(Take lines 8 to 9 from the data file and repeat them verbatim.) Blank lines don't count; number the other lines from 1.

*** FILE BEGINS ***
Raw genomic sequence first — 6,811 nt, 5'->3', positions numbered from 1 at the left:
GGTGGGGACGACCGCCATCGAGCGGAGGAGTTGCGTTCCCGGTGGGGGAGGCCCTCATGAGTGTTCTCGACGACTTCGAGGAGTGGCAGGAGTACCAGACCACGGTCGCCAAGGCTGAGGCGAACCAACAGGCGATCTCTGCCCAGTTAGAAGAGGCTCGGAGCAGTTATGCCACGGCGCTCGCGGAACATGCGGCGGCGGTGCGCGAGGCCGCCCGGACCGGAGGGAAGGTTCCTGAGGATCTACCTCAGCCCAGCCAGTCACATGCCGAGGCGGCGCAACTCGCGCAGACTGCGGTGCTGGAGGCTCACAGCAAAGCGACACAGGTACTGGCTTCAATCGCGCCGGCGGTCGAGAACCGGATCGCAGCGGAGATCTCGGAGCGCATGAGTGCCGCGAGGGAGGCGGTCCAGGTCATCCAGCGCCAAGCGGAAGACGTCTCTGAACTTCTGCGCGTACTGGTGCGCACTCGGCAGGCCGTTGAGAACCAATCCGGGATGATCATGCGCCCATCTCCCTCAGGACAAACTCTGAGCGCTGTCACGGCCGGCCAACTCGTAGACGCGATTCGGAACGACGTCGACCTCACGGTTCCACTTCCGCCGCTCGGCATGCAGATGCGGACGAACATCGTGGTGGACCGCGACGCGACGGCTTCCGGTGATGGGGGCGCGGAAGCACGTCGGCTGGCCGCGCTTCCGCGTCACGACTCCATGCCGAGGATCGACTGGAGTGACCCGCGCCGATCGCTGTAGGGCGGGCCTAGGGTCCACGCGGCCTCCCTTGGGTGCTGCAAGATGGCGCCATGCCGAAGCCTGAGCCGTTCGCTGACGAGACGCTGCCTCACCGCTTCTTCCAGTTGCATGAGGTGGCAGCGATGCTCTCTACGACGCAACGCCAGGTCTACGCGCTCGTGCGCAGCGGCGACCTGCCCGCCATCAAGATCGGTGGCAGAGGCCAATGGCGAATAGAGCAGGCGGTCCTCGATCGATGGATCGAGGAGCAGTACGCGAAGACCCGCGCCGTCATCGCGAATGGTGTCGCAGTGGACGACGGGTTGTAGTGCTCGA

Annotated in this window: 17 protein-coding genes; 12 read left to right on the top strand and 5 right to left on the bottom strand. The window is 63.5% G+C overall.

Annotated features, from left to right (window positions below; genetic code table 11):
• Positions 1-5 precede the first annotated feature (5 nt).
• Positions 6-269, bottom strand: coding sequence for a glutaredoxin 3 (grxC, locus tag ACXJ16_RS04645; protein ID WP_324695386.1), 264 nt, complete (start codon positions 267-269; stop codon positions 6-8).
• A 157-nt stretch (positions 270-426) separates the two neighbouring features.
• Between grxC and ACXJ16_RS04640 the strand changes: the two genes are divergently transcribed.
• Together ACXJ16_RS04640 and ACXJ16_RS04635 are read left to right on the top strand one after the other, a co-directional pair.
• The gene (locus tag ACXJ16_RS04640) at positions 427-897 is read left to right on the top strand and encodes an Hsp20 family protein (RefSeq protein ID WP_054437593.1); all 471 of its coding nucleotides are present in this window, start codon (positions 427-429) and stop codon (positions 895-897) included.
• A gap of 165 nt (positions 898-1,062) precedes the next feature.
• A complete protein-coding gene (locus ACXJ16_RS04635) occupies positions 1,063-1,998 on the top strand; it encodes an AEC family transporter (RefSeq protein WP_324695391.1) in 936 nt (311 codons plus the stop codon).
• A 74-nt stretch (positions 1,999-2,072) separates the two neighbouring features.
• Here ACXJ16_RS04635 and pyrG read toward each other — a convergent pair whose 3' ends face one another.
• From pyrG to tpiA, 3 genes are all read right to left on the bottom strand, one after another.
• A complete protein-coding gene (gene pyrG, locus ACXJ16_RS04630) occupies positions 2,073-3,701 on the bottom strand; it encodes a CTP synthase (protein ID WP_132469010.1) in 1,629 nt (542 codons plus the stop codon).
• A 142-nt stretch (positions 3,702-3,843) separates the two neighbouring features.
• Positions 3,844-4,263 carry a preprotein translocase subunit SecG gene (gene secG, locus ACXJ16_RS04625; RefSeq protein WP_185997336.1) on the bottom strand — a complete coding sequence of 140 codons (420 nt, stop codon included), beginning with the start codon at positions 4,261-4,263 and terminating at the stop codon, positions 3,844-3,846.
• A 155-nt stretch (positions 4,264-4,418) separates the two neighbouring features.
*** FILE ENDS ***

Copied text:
• Between grxC and ACXJ16_RS04640 the strand changes: the two genes are divergently transcribed.
• Together ACXJ16_RS04640 and ACXJ16_RS04635 are read left to right on the top strand one after the other, a co-directional pair.